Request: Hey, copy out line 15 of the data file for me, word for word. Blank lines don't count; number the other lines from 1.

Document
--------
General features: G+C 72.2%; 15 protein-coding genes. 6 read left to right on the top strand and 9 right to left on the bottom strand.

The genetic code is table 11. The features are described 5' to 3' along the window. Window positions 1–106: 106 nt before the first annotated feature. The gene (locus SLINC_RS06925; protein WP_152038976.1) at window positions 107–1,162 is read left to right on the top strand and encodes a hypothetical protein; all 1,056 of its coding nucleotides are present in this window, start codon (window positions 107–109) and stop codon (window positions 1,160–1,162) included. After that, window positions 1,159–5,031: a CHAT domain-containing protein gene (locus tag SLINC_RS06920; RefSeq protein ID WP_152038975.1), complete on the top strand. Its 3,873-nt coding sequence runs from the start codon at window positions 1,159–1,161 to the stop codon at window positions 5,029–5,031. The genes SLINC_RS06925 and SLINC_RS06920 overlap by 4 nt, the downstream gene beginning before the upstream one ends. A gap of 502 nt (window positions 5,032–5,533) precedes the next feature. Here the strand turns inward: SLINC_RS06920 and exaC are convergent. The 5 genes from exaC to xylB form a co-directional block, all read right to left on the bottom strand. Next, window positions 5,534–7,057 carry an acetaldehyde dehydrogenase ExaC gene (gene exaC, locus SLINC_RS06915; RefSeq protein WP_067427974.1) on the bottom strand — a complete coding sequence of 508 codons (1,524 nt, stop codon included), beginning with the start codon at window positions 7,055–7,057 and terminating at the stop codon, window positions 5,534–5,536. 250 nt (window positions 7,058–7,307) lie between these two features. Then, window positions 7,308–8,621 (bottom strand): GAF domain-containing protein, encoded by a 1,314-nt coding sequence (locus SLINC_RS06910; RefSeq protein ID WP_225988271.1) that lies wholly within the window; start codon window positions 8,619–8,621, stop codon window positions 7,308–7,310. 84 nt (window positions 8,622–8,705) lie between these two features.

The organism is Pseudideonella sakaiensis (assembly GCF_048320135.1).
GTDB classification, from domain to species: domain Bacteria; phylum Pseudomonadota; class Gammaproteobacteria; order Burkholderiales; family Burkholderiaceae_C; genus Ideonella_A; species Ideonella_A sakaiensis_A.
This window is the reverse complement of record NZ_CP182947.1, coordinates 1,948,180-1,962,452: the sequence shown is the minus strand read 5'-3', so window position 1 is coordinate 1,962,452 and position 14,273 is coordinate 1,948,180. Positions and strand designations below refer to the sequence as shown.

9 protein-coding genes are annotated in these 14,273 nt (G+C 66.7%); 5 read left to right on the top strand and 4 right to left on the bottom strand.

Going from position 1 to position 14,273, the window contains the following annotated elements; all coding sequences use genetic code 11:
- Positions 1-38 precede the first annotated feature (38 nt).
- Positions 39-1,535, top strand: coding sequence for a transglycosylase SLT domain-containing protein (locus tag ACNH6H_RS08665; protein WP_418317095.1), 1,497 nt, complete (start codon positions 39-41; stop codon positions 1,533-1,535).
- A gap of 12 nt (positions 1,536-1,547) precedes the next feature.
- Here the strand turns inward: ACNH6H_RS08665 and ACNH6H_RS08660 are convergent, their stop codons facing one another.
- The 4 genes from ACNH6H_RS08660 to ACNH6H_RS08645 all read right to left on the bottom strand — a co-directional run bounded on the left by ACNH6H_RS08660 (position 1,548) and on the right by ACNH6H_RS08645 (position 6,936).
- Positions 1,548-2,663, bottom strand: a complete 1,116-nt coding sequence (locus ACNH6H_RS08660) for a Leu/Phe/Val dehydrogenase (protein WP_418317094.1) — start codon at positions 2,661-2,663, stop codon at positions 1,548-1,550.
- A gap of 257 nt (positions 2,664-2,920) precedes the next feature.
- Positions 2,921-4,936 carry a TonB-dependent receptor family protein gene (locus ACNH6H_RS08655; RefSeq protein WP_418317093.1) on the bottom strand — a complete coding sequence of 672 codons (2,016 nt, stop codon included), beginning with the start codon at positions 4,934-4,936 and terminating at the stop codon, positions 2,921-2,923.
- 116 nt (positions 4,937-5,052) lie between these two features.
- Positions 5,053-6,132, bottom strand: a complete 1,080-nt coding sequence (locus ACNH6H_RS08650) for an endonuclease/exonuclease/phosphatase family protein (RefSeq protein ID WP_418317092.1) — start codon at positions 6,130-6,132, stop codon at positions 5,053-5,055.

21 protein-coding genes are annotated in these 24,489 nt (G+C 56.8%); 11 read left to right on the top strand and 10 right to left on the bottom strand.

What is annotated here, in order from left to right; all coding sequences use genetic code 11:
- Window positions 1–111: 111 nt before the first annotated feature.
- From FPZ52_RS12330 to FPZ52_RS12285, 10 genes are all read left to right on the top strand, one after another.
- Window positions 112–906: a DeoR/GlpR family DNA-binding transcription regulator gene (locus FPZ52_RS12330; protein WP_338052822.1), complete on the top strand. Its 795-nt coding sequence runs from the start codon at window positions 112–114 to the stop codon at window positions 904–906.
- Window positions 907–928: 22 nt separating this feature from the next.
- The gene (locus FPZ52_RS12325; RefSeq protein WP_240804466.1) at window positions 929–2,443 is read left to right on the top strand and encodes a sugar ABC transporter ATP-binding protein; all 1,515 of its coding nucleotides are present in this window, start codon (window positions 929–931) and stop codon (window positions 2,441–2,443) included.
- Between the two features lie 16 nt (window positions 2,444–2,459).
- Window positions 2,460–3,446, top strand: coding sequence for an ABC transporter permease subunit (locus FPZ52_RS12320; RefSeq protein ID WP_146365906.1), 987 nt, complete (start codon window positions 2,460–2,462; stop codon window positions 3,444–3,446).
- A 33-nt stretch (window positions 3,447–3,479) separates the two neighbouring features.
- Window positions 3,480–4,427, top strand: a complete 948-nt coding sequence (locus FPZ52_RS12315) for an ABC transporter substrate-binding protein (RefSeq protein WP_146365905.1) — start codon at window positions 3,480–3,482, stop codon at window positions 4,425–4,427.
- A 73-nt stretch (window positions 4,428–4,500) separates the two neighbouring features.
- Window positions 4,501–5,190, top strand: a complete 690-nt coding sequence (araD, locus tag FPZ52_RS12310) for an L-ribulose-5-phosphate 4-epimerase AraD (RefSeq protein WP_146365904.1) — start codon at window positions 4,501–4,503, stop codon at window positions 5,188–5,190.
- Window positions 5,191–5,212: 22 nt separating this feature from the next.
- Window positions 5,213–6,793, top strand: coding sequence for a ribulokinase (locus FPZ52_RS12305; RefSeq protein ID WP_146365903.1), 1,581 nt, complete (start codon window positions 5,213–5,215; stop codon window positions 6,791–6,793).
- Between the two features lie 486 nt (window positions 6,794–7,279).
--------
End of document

- Positions 2,921-4,936 carry a TonB-dependent receptor family protein gene (locus ACNH6H_RS08655; RefSeq protein WP_418317093.1) on the bottom strand — a complete coding sequence of 672 codons (2,016 nt, stop codon included), beginning with the start codon at positions 4,934-4,936 and terminating at the stop codon, positions 2,921-2,923.